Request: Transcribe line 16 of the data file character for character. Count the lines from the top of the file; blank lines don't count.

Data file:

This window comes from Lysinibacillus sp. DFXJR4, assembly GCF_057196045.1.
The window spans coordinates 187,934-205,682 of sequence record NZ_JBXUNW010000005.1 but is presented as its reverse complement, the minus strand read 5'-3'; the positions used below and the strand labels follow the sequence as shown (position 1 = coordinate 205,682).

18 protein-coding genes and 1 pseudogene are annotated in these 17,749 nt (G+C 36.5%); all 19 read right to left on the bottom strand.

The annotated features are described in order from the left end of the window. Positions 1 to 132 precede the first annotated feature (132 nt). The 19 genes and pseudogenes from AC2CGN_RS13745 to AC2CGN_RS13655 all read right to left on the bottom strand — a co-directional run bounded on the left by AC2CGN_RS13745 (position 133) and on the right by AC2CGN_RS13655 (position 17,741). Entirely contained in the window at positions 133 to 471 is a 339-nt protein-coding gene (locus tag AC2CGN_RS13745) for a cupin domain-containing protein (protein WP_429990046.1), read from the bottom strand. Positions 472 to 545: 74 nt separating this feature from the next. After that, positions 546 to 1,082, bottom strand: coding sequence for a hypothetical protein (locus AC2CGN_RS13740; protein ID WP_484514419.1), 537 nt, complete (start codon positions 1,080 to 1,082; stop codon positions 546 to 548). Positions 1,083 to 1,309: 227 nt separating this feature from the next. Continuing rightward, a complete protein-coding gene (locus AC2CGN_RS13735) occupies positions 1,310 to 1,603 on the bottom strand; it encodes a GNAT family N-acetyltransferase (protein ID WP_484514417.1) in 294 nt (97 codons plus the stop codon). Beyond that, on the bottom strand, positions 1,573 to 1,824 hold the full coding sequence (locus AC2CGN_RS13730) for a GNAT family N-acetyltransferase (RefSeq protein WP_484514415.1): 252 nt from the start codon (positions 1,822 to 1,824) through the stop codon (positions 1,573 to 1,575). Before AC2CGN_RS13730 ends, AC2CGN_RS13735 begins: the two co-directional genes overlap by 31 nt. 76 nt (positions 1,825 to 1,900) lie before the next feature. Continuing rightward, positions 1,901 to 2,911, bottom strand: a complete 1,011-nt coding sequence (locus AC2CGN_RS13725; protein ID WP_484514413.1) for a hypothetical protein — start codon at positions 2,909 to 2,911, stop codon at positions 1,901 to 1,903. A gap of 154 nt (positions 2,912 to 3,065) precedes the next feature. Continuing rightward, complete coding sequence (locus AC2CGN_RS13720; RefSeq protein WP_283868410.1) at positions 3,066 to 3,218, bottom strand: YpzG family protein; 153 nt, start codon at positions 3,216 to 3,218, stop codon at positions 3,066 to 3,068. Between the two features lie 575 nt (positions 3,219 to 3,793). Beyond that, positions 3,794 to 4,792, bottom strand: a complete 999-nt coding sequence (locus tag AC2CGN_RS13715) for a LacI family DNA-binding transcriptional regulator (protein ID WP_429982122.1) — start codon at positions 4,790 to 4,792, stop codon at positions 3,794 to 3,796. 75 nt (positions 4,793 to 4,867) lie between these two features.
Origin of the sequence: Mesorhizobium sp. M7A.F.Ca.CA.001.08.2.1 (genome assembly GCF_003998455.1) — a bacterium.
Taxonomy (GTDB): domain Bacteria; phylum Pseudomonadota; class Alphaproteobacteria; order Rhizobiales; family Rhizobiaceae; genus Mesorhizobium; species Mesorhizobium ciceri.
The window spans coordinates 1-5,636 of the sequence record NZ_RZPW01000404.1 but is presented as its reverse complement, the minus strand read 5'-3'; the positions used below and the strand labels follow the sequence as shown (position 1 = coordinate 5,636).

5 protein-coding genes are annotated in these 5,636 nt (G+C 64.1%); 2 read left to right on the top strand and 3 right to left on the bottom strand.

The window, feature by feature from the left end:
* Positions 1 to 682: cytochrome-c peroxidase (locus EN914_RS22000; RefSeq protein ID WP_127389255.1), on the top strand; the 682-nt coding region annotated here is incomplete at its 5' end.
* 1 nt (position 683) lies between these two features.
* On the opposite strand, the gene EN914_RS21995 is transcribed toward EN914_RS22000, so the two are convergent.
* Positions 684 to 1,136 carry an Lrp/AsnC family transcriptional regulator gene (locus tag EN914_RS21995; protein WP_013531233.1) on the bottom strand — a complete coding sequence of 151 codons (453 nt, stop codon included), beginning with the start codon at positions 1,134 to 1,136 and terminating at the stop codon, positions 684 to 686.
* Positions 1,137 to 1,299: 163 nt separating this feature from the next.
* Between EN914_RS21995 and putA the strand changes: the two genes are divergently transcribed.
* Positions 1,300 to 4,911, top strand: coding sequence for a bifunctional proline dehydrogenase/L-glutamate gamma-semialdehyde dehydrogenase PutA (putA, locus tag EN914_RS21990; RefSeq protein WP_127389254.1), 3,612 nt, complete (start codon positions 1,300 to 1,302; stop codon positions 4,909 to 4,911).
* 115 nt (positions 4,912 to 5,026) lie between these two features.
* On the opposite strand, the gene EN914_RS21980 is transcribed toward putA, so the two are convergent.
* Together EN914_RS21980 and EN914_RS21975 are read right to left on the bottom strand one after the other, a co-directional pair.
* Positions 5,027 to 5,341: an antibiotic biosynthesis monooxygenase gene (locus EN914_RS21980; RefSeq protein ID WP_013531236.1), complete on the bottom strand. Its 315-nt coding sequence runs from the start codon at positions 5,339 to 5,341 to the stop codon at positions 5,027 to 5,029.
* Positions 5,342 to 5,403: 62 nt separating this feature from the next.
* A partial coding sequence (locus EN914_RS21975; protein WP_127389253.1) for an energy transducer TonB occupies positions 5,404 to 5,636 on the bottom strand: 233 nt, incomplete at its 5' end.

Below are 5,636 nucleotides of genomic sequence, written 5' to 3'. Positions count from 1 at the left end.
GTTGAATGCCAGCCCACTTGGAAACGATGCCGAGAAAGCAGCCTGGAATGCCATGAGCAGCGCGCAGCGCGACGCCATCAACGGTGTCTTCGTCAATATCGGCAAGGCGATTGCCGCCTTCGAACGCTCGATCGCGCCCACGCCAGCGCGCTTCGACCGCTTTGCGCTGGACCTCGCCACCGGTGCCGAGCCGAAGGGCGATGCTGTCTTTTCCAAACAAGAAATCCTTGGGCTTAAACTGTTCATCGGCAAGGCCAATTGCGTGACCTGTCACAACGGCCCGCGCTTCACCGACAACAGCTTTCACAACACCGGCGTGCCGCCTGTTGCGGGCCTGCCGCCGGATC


* Positions 1,300 to 4,911, top strand: coding sequence for a bifunctional proline dehydrogenase/L-glutamate gamma-semialdehyde dehydrogenase PutA (putA, locus tag EN914_RS21990; RefSeq protein WP_127389254.1), 3,612 nt, complete (start codon positions 1,300 to 1,302; stop codon positions 4,909 to 4,911).